Among the first, most noticeable and remarkable features of the area’s water is its crystal
clarity. It truly must be seen to be believed. The blues and aquas dazzle with their brilliance. The clarity is such that the boat’s shadow is plainly visible on the seabed; the water depth is indeterminate.
At our first stop Katarina invited me to join Zon for a swim. We dived in and I followed him into a nearby limestone cave. Openings in the cave’s ceiling, Zon told me, created a brief but spectacular lightshow at particular times of day. I could see the openings and wished the time was right for our visit. It wasn’t. Still, the experience was bracing – I could grab convenient hand holds and pull myself out of the water to examine the heavily pock marked limestone more closely. A bird’s nest was nestled on one wall. Zon tried unsuccessfully (his English was extremely limited) to tell me what kind of bird had made its home there and I hoped in vain it would fly in before we left.
After another couple of stops it was time for lunch. Katarina disappeared below decks for 10 or 15 minutes, then emerged with a beautiful display of dolmades, hummus, pureed fava beans, olives and bread. Traditional indeed! The olives came from their own tree. Katarina and Zon made the bread. Katarina made the hummus, fava and dolmades. It was a feast to behold and even more so to consume!
Our four hour cruise, which stretched a bit longer due to our early departure, passed in a twinkling. We asked for and received fliers for the Rofos operation to give the Blue Palace concierge staff, who expressed keen interest in our experience and gratitude for the collateral material.
We sincerely hope Zon and Katarina see some extra business as a result.
Most of our sightseeing was self guided, but we did sign up for a tour to see the cave where, according to legend, Zeus was born. Getting there involved a long, fascinating drive through the mountains over roads unimproved enough that conversation was made mildly difficult as we jostled, sometimes violently, along. Our guide, Petra, was originally from the Netherlands, but when she and her new husband honeymooned on Crete they fell in love with the island and made it their home. The countryside we traversed was wild, as were the plentiful goats along the way. There were also, and this is something we saw elsewhere as well, small churches here and there. We learned that many of them hold services only once yearly. We stopped at one whose yearly event is devoted to offering blessings to the area goats.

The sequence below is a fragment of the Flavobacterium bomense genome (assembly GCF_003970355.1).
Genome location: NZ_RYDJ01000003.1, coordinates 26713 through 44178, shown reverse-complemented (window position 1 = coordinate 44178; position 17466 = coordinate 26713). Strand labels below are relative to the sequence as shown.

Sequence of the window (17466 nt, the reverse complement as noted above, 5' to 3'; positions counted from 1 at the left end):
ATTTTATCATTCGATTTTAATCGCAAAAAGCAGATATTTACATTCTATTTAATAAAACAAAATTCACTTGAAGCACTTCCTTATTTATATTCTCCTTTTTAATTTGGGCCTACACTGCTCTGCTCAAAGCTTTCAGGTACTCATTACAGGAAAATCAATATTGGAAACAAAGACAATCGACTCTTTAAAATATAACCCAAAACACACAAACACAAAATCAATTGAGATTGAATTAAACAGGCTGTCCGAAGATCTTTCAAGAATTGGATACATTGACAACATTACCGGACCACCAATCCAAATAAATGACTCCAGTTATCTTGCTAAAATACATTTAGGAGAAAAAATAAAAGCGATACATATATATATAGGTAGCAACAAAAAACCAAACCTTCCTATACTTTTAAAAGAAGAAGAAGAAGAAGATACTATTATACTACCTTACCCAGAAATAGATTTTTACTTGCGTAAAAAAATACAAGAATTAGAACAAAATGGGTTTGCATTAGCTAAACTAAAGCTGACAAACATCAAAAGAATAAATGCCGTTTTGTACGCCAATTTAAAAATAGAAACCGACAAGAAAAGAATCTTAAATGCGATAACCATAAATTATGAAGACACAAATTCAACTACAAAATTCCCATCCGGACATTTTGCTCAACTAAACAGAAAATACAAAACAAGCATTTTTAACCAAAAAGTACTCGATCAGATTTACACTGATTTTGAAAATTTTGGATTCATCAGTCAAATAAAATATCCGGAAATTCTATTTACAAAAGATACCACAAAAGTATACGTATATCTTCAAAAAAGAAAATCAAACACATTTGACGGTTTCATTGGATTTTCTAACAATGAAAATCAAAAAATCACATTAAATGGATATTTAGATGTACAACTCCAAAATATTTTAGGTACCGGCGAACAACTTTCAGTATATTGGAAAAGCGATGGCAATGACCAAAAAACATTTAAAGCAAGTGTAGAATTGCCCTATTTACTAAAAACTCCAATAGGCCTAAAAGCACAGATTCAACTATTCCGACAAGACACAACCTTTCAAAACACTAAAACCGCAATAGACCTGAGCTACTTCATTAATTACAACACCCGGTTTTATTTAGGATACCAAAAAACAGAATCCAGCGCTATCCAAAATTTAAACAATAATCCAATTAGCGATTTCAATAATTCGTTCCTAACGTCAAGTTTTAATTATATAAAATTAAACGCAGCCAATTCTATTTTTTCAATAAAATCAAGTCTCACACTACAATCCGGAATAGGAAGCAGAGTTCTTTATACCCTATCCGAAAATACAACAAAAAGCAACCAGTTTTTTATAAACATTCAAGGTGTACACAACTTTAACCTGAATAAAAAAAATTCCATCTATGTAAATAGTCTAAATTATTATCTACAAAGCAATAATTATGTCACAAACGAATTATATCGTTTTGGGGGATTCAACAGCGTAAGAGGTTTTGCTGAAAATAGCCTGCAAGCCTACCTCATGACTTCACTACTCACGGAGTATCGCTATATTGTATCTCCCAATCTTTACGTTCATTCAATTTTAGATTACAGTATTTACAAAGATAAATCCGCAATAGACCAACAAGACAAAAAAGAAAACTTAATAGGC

The legendary cave, called the Psychro Cave or Diktaion Antron, is accessed via a steep path leading to its mouth. Petra warned us that it would be a circus with sightseers – she knew what she was talking about. From the mouth, a precipitous path leads down 250 meters or so through an incredible array of stalactites and stalagmites. Illumination is just bright enough to keep visitors from accidentally exiting the path, an objective further assisted by a welcome network of guardrails. As one descends the air becomes quite dank and chilly. When first discovered the cave was a rich source of ancient bronze and other artifacts, but they’ve since been removed to museums and universities; contemporaneous visitors have to take it on faith that this is the birthplace of Zeus and an important place of worship for centuries past.
An island immediately across from the Blue Palace, Spinalonga, is another popular site with rich history. Originally, it was a Venetian fortress/city that housed as many as 2000 people. The fortifications were substantial, so much so that the Venetians were able to hold Spinalonga even after Turks captured the rest of Crete. Eventually, Spinalonga became a leper colony, its proximity to
Crete yet isolation by water serving the purpose well. Anyone suspected of leprosy would be exiled to the island. Residents or visitors to Plaka could see, but not reach, relatives marooned there. Leprosy, it turns out, is not passed from mother to infant in childbirth, so newborns would be shuttled off the island straightaway. Once an effective treatment for the disease became available in the 1940s, the practice of banishing lepers ceased. In 1957 the last lepers on Spinalonga were moved to a hospital in Athens. Today, the island is uninhabited, but enjoys robust tourist interest and visitation. It has recently (2019) been added to UNESCO’s World Heritage list. On our last full day on Crete, Cynthia and I took advantage of a special Spinalonga tour arranged especially for Blue Palace guests. The formidable construction of ramparts, dwellings and streets has survived mostly intact.
As a base of operations for our visit to Crete, the Blue Palace was splendidly perfect. One afternoon as we lounged sea side, I asked Cynthia if, here, she felt like a jet setter. “No,” she said, “I’m not skinny enough for that,” to which I could only harrumph my utter, unalloyed disagreement.
If it isn’t there already, put Crete on your bucket list.